Pollinator insects: list of hard-working helpers in the garden
Pollinator insects are essential in our garden. But which insects are pollinators? We clarify everything.
Many people know that insects play a central role in our gardens. In fact, however, few people are aware that there are numerous other pollinators besides the well-known bees and bumblebees. These are particularly important because wild plants, in particular, cannot be pollinated by every insect; on the contrary, they depend on certain pollinator insects. This makes it all the more significant to be aware of the diversity of pollinators. Which pollinators there are and why they are so essential for us, we tell you in our article.
What do pollinator insects do in the garden?
Even though many pollinator insects are often tiny, their importance to the garden is especially great. In fact, over 80% of our native crops and wild plants rely on insect pollination. In the context of zoophilia, i.e. pollination by animals, the male pollen (which contains sperm cells) of a plant is transported to the female plant organ (stigma). This forms the basis for the formation of seeds and fruits. Thus, pollinator insects are not only essential for the propagation of numerous plants but also make an indispensable contribution to our diet. It is impossible to imagine a vegetable garden without pollinators because only pollinated plants produce large, healthy fruits.
List of native pollinator insects
Pollinators come in all imaginable colours and shapes. Of course, the honey bee is particularly well known but butterflies, bumblebees and other insects are also important pollinators in domestic gardens. But not only insects can be pollinators: Did you know that pollination by birds or even bats is also possible? Especially in tropical areas, they play an important role in the pollination of plants. Find out which pollinator insects are particularly common and important in our country below.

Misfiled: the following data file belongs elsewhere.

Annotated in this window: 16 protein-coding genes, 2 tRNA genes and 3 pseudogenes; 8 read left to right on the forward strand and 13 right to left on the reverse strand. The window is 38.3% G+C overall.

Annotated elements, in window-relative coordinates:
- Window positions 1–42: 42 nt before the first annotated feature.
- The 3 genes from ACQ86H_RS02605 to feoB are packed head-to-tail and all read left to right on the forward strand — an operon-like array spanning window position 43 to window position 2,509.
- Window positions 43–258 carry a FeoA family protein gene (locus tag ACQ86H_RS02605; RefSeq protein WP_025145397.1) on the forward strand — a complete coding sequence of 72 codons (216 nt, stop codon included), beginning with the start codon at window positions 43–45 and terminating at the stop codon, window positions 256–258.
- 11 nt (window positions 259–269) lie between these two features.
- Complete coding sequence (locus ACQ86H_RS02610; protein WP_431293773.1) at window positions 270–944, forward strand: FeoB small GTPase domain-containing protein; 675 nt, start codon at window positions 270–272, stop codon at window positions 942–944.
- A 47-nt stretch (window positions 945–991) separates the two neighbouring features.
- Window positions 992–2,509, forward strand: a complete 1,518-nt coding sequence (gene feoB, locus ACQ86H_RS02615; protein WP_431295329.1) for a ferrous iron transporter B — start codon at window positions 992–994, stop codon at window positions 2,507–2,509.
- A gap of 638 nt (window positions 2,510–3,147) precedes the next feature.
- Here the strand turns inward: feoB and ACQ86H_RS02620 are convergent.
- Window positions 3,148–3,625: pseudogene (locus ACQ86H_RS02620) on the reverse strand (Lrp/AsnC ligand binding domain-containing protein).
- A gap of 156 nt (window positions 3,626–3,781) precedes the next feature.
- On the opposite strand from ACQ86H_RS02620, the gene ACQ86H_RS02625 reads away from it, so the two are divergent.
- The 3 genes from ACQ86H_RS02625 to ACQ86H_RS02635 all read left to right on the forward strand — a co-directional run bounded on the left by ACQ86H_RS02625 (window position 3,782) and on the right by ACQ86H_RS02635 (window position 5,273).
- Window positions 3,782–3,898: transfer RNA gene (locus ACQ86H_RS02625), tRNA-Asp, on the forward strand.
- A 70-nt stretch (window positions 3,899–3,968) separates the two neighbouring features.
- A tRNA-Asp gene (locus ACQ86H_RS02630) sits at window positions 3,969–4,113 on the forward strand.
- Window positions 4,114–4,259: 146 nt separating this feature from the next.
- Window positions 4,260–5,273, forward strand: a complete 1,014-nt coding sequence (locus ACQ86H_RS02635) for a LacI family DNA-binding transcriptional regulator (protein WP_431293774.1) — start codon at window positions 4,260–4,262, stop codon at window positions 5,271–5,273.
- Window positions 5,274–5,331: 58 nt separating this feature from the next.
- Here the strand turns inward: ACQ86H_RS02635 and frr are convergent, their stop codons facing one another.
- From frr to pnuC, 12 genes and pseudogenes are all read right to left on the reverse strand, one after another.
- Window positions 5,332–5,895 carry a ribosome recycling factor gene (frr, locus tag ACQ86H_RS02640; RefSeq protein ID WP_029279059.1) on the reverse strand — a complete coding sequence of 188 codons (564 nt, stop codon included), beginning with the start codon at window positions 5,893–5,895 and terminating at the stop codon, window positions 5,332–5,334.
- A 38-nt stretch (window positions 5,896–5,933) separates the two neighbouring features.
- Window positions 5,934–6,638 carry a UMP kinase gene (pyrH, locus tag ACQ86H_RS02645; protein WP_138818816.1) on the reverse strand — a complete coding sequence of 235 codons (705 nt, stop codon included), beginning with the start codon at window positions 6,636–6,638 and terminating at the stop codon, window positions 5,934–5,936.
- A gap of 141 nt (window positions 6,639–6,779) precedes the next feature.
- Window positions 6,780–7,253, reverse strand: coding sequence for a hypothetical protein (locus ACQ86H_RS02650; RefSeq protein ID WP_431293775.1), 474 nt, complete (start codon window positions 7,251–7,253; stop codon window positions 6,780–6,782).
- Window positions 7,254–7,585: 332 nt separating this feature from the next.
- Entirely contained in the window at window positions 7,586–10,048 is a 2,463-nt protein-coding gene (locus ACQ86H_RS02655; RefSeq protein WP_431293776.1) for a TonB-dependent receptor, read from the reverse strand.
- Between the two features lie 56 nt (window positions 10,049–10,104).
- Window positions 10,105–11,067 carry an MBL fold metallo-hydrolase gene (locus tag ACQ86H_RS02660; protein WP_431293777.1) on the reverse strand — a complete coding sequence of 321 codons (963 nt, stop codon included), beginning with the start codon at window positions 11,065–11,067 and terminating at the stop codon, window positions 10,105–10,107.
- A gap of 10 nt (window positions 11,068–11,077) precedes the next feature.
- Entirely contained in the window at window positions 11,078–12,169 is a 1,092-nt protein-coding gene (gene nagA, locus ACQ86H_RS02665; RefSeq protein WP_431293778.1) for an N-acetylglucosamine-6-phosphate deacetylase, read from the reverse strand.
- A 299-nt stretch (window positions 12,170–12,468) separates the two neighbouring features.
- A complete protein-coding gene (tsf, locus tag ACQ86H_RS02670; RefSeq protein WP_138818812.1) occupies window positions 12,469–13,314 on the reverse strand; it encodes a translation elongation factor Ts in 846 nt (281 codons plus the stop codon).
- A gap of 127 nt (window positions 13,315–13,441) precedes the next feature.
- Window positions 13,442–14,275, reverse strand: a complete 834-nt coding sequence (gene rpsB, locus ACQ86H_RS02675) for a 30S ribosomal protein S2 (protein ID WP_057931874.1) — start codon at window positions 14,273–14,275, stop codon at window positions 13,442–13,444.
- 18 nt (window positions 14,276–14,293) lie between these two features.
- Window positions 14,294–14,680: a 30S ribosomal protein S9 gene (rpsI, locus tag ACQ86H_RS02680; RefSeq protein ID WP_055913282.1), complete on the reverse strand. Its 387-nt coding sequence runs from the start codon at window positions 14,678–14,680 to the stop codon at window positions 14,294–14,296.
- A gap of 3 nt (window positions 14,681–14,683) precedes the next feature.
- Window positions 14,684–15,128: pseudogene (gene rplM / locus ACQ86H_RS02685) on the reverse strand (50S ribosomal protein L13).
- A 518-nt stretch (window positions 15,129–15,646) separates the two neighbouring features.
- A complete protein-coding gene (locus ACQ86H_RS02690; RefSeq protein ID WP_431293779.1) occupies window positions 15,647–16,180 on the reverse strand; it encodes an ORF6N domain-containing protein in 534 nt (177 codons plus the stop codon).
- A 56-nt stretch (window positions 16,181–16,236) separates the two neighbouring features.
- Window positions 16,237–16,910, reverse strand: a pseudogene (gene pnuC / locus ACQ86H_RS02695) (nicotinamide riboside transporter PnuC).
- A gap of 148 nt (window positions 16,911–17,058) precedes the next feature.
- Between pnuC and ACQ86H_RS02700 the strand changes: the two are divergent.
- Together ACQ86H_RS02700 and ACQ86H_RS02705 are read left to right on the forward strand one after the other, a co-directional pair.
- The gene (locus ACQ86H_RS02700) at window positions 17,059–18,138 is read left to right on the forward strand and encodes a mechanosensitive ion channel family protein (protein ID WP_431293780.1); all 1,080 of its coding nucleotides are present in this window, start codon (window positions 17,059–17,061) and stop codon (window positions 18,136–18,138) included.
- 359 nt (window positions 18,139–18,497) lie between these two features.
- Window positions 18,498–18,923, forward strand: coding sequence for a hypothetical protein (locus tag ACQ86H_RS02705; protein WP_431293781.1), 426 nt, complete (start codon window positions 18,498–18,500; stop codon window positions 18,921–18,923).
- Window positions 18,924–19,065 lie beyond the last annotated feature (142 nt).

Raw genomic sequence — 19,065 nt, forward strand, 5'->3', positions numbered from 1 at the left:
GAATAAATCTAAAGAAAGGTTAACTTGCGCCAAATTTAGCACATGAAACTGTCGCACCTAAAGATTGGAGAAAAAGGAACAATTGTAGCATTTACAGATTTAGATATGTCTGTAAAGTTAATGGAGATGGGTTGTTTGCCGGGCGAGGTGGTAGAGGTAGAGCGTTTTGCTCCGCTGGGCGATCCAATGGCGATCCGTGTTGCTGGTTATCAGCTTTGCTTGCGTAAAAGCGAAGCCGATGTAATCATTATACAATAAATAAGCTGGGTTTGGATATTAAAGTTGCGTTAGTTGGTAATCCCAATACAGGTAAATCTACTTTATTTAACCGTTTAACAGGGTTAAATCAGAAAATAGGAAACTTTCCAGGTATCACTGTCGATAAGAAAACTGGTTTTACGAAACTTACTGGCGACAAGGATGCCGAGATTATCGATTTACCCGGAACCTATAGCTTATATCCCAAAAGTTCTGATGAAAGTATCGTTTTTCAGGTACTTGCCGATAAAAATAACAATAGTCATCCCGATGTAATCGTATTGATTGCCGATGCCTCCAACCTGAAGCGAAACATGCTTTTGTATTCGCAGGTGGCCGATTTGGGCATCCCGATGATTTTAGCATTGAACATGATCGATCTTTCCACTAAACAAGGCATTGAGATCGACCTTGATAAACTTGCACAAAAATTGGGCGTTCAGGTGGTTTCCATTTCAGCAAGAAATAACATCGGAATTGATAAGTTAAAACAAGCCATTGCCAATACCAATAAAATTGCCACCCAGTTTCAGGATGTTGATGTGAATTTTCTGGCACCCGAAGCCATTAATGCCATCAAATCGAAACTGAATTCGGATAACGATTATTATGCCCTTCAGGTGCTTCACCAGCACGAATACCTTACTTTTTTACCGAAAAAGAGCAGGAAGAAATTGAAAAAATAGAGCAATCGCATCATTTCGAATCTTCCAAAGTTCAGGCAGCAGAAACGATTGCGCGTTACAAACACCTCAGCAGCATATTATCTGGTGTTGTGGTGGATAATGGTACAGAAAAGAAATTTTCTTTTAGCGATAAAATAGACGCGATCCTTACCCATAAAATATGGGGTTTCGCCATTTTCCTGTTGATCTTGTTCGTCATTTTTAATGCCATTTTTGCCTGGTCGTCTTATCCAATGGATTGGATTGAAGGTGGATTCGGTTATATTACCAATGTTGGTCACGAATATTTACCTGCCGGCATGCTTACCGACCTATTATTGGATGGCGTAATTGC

1. Honey bee
Honey bees (Apis) are probably among the best-known pollinators of all. No wonder, after all, the European honey bee (Apis mellifera) is not only a useful pollinator insect but additionally produces delicious honey. Honey bees live in associations with about 20,000 other bees and are very social animals that live in fixed states. From about 10 °C and only in good weather, the industrious little animals fly out and go in search of nectar and pollen. The honey bee has proven to be a generalist: Almost 80% of all plants that depend on cross-pollination can potentially be pollinated by bees – making the honey bee one of the most important pollinator insects both in the garden and in agriculture.
2. Wild bees
In addition to the honey bee, there are numerous species of wild bees that are also pollinators. The biggest difference to their famous relative lies in their lifestyle: almost 95% of wild bees live solitary lives, i.e. they do not form a state. In Germany alone, there are nearly 560 different species of wild bees, although the smallest species, the narrow bee (Lasioglossum calceatum), is not much larger than a grain of rice, while the blue wood bee (Xylocopa violacea), on the other hand, grows to almost three centimetres. Although wild bees are rather unknown to laymen, they are of particularly great importance for the garden: It is estimated that two-thirds of the pollination service in Germany is provided by wild bees – which puts wild bees at the top of the list of pollinator insects. The reason for their good pollinator performance is the fact that wild bees often fly at cooler temperatures and even in light rain, while honey bees stay in the hive in such weather. Mason bees, in particular, are considered reliable bad-weather pollinators, which reliably fly to apricots and cherries in particular. But many wild plants also benefit from wild bees, as some of them are highly specialised n native plants – for example, the Bryony mining bee (Andrena florea) exclusively collects the pollen of the flowers of the native plant, bryony (Bryonia).